The Armchair Traveler Club

Archive for March, 2008


Posted by mukikamu on March 18, 2008

The reason why Daniel Kehlmann‘s novel is listed on MUKIKAMU is because it is all about exploration. In every sense. It underlies the very essential of this blog, namely that you can travel and make discoveries even if you don’t leave your room. Naturally, the book is about so much more. Refreshing in every idea it presents, the characters (famous scientists Gauss and Humboldt) are charmingly passionate geniuses and the plots are really very funny. Humboldt travels to the New World to diligently measure everything and Gauss explores the wonders of the world in his mind. There are many surprises in store. The author manages to bring the otherwise blurry and dull science world of the middle-ages to life and hints the German spirit with Latin American atmosphere. The more I think about it, the more the whole build-up of the book strikes me. The execution of the ending is structurally and literally thrilling as well as thought-provoking. A delightfully enjoyable read. No wonder this is the book that tops best seller lists in Germany.

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Posted in Books, Germany, South America | Tagged: | 1 Comment »


Posted by mukikamu on March 17, 2008

Japan. Again. I guess I am hooked. The honourable picnic is a LOL funny novel and a perfect way to get an insight into Japanese thinking and way of life. Even if it’s sarcastic and scandalous. I know I am over-enthusiastic but you can’t miss this if you are interested in Japan. I laughed myself insane because of the depicted worries caused by a little boy’s hat. The characters are so incredibly funny that you forget it’s insulting. Roger Poidatz truly caused a stir at the time when his book was written (1924). He had to publish under a false name (Thomas Raucat). However, cross-cultural experiences must be handled with humour and this book is just a treat.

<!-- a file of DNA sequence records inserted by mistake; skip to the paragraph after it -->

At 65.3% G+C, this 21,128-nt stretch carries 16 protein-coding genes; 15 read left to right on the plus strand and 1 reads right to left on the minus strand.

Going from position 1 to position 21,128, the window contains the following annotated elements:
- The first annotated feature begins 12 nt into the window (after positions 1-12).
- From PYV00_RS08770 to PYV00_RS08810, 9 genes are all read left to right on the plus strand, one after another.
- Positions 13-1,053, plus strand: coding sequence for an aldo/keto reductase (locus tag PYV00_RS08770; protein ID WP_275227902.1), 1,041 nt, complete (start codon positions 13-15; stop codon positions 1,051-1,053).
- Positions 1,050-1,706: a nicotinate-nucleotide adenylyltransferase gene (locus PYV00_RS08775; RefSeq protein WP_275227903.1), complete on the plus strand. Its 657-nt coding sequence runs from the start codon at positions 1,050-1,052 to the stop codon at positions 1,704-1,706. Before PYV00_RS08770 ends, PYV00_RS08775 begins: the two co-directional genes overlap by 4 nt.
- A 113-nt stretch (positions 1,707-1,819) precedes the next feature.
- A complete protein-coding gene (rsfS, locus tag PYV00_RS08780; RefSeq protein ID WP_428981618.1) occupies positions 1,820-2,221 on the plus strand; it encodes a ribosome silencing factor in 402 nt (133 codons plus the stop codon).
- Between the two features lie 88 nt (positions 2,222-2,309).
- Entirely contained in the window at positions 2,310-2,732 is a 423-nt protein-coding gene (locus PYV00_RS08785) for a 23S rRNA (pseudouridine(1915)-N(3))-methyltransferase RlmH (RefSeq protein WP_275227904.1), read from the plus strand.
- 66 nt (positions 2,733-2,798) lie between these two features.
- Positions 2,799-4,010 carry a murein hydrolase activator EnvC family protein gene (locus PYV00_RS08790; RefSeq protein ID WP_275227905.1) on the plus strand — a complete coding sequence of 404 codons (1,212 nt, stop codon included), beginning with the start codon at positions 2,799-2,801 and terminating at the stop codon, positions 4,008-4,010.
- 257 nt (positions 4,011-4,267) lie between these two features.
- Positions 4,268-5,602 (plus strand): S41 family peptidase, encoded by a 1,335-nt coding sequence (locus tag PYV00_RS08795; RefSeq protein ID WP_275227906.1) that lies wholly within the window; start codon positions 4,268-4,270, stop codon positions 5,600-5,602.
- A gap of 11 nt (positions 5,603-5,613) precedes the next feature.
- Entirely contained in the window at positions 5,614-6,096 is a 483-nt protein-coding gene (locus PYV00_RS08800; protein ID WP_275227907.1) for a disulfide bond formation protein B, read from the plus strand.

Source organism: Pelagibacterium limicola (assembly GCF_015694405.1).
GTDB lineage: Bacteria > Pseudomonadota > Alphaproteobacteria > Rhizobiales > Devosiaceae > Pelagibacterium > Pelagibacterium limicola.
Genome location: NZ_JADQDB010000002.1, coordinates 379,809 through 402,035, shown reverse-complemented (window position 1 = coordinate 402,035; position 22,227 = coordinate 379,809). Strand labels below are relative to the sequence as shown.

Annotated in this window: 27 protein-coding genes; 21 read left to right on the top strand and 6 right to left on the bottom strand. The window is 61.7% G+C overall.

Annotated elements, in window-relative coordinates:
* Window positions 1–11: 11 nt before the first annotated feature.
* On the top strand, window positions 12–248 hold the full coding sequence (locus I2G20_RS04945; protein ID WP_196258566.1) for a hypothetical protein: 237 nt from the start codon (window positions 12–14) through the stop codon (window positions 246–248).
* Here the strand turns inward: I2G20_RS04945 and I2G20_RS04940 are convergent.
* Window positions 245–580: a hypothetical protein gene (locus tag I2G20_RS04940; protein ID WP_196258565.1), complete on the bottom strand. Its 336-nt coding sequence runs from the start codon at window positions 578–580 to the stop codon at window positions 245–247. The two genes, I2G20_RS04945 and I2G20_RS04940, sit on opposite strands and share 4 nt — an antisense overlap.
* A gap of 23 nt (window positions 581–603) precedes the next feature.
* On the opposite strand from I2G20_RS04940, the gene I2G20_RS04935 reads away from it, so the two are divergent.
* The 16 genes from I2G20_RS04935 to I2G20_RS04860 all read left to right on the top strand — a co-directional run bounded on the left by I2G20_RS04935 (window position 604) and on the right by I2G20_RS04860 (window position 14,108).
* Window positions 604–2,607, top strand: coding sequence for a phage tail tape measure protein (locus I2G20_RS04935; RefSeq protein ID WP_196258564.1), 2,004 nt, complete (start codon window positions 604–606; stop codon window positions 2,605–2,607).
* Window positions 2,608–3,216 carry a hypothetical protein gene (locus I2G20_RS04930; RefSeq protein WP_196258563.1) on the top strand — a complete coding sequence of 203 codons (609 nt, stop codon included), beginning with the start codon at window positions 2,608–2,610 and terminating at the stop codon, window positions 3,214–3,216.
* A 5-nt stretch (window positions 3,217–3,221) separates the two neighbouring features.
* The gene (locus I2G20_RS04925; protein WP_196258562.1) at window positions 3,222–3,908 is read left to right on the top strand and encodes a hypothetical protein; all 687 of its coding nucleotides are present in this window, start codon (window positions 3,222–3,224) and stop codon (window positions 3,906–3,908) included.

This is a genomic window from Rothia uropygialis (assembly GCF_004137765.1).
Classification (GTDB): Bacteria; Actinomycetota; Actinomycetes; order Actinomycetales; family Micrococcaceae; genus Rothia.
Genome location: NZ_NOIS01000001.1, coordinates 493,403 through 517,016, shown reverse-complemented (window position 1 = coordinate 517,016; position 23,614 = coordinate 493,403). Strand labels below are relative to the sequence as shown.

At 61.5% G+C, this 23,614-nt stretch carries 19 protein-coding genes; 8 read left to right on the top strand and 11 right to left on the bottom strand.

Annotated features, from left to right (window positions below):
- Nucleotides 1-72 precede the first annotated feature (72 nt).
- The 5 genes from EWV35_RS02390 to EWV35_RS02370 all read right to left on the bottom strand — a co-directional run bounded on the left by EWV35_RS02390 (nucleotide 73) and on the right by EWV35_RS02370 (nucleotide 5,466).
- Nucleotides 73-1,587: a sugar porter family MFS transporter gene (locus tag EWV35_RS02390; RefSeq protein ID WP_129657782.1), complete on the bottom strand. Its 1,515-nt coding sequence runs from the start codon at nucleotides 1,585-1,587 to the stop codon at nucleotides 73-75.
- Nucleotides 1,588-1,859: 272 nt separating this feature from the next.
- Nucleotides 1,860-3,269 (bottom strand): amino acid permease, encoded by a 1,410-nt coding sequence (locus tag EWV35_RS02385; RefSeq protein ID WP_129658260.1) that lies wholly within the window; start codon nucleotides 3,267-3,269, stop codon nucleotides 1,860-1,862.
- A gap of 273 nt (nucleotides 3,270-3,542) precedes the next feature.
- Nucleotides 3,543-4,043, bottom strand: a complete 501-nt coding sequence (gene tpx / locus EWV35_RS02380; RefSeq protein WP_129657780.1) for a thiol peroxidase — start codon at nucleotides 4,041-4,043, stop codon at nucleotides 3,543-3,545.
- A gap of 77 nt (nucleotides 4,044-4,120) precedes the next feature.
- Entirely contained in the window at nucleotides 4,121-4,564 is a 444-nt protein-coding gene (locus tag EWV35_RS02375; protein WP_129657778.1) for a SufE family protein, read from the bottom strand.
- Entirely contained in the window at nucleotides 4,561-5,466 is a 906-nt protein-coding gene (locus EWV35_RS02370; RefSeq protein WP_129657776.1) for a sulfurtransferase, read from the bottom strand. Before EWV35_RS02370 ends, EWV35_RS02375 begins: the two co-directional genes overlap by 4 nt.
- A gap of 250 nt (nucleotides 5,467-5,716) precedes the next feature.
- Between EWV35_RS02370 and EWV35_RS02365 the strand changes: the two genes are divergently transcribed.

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PS.: All editions of Terebess Publishing is appealing. They have delicious travel literature, but only in Hungarian. Anybody who knows travel specialised publishing houses world-wide, leave a comment!


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Posted by mukikamu on March 2, 2008

I know there are some harsh, intolerant and definitely not politically correct observations about the Japanese in the second volume of The Lotus and the Robot, but I still liked it . Sometimes reading an honest, no-fuss book is a breather for the mind. I felt it summed up Japan in the eyes of a confident European intellectual quite well and I was relieved to get rid of all pathos. The Japanese amaze me constantly. I see them as a nation where you never know whether certain traditions will amuse or stun and embarrass you. I am mostly amused but as I am aware that the outcome of cross-cultural encounters with the Japanese is unpredictable, I understand that they can be truly maddening for a European who lives among them. They have no street signs and arts like ikebana and gardening are too much for a rational and practical mind. Irony, humor and a taste for the grotesque is therefore essential for survival. Koestler has interesting points about Japanese history, society and politics, but fails to enlighten the philosophy of zen without a mocking.
I must note that Arthur Koestler is not a simple fellow. His life and books hint a slightly deranged mind and make him an exciting author.

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You can read it online in HUNGARIAN here>>

Posted in ASIA, Books, HUNGARIAN TRAVELERS, Japan | Leave a Comment »